Guest blog: Enabling older people to flourish in the new age of data driven technologies

Photo credit: Elif Ayiter, Flickr creative Commons

This blog post was contributed by Barbara Limon, Interim Head of Public Policy at the British Academy

Barely a day goes by without a news story about the robots taking over or discussion around the influence firms like Facebook and Google now wield. We have reached a critical moment in the development of data science and data-enabled technologies. Continue reading “Guest blog: Enabling older people to flourish in the new age of data driven technologies”

Guest blog: Relaunch of older people and employment inquiry

Maria Miller MP, Chair of the Women and Equalities Committee

This guest blog was contributed by Maria Miller MP, Chair of Women and Equalities Committee. 

Older people make up a crucial part of the UK’s workforce- last year nearly 10 million workers were aged over 50- yet the very real challenges facing them in the workplace rarely make the headlines.

That’s why the House of Commons Women and Equalities committee which I chair is relaunching the older people and employment Inquiry which started just before the General Election. We’re keen to hear from individuals, groups and charities about the challenges that face older people when they’re at work and the obstacles to getting back into work. Continue reading “Guest blog: Relaunch of older people and employment inquiry”

Mind the gap: making transport more accessible for older and disabled people

A rural bus

The Department for Transport (DfT) has just released its much anticipated Accessibility Action Plan (AAP), now open to public consultation. The Plan covers bus, trains, airports, taxis and driving, as well as scooters, cycling and walking, and is partly a response to a House of Lord select committee report on the Equality Act 2010. This found many types of transport fail to meet the basic needs of disabled people despite pre-existing regulations and guidance. Continue reading “Mind the gap: making transport more accessible for older and disabled people”

What now for sheltered housing?

Photo: Ell Brown (Creative Commons)

The future funding of supported housing was one of the key issues affecting older people that was put on hold during the General Election. The Government proposes to cap housing benefit (Local Housing Allowance) for sheltered and other types of supported accommodation – which could potentially harm vulnerable older people with a loss of services and the eventual closure of some schemes. Continue reading “What now for sheltered housing?”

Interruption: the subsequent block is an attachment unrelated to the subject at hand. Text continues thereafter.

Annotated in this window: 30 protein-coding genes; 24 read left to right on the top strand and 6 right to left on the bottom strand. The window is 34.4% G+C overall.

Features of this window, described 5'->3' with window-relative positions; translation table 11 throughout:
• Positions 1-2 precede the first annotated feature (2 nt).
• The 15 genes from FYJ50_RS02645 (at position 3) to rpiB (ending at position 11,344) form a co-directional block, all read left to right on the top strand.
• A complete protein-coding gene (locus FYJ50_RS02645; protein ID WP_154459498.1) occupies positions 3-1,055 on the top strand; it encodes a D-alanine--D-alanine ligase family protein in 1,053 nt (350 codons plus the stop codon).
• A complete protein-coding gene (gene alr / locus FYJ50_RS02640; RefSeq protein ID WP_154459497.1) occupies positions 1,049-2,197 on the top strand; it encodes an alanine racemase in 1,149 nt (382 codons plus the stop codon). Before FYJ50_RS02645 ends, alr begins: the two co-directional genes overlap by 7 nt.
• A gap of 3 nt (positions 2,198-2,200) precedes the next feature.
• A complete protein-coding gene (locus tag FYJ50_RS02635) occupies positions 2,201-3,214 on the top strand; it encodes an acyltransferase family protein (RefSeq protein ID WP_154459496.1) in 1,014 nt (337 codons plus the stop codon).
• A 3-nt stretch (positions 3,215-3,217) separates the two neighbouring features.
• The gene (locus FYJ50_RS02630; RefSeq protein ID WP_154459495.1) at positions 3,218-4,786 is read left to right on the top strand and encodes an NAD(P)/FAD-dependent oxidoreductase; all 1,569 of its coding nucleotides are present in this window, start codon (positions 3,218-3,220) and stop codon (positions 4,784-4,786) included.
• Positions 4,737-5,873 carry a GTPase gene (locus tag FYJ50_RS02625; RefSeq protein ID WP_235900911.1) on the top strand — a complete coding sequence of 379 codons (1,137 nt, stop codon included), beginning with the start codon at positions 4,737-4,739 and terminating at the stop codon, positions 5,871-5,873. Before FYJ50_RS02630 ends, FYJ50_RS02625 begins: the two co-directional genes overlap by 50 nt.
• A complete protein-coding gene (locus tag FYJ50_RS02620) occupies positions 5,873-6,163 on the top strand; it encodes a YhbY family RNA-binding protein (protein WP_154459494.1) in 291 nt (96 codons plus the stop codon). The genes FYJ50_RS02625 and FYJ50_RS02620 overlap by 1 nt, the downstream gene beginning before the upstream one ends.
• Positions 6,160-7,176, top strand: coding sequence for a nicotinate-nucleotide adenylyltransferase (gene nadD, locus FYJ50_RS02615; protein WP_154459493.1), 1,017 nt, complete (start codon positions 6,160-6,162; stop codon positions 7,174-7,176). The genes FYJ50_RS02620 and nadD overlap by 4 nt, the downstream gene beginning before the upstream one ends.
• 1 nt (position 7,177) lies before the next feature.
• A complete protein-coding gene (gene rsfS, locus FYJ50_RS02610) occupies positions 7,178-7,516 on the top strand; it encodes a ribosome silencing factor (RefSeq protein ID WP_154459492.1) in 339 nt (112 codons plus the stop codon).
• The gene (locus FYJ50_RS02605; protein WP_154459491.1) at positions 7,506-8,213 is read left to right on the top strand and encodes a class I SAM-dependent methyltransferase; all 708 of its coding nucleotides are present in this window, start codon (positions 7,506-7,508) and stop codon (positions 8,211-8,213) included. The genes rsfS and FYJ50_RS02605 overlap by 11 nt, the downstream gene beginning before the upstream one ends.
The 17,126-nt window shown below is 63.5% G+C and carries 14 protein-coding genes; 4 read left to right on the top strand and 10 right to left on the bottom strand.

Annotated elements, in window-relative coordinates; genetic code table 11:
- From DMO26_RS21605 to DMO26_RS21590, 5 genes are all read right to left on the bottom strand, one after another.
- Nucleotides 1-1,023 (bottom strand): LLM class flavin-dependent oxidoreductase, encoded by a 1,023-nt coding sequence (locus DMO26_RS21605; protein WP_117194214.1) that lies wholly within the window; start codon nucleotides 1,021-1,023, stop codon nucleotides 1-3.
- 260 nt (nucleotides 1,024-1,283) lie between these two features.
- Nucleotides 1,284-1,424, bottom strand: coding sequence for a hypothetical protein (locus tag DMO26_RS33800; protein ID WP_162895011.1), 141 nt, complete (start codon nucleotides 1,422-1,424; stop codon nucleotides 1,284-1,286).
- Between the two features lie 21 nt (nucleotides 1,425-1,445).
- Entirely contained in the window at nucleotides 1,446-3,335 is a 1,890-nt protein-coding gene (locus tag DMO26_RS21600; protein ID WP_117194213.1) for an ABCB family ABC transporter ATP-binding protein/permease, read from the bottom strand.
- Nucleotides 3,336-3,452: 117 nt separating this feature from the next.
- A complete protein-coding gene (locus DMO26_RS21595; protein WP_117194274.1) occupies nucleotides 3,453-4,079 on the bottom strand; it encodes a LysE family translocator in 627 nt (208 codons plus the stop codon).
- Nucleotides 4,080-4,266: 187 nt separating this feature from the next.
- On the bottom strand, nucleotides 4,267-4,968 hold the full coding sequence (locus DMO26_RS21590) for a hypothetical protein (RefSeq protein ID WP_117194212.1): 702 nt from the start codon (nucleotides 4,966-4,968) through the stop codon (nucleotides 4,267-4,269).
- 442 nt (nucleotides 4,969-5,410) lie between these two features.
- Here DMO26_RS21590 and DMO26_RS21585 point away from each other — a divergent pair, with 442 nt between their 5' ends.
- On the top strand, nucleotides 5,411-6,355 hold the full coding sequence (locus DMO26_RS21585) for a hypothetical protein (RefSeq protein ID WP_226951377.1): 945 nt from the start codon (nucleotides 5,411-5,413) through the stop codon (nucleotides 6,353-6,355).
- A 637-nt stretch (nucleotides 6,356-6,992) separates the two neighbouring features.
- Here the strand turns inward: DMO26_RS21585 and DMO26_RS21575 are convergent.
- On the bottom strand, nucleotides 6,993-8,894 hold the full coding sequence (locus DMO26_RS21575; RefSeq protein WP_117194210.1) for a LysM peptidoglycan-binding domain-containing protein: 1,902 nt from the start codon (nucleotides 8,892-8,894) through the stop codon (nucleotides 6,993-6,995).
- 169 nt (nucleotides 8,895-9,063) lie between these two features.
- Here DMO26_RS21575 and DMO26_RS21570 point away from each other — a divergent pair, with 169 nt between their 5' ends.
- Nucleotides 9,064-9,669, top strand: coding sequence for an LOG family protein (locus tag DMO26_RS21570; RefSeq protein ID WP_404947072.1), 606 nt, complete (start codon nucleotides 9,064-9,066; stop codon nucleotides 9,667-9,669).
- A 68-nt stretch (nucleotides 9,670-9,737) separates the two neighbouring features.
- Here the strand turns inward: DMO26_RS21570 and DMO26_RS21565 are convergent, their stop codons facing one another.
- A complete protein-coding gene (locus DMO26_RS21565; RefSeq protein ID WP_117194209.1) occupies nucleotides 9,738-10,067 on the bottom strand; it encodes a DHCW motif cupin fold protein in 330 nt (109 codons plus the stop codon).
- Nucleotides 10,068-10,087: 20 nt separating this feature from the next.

Review of State Pension Age Report

After over a year of looking at a wide range of evidence, and meeting many individuals and organisations, John Cridland’s Independent Review of the State Pension age has published its final report. John Cridland was tasked by the Government to make recommendations around a ‘fair and sustainable’ State Pension age (SPA) from 2028 onwards.

Continue reading “Review of State Pension Age Report”

Continued uncertainty for sheltered housing


The future funding of sheltered housing continues to be uncertain following the Government’s decision to defer a decision to restrict housing benefit payments for supported housing.

The failure to reach a long term financial settlement means that schemes could still eventually be forced to close and the development of new schemes jeopardised. Continue reading “Continued uncertainty for sheltered housing”

Ageing and sight loss – no time like the present

This blog post was contributed by Libby Archer, Research manager at Age UK. 

UK Vision Strategy organises the leading annual national conference for the eye health and sight loss sectors. The 2016 event, held on 16 June in London, pushed boundaries for implementing the UK Vision Strategy. Success will depend on engagement by multiple stakeholders across the wider health and social care sectors as well as the sight loss sector. Collaboration was the theme of the day. Continue reading “Ageing and sight loss – no time like the present”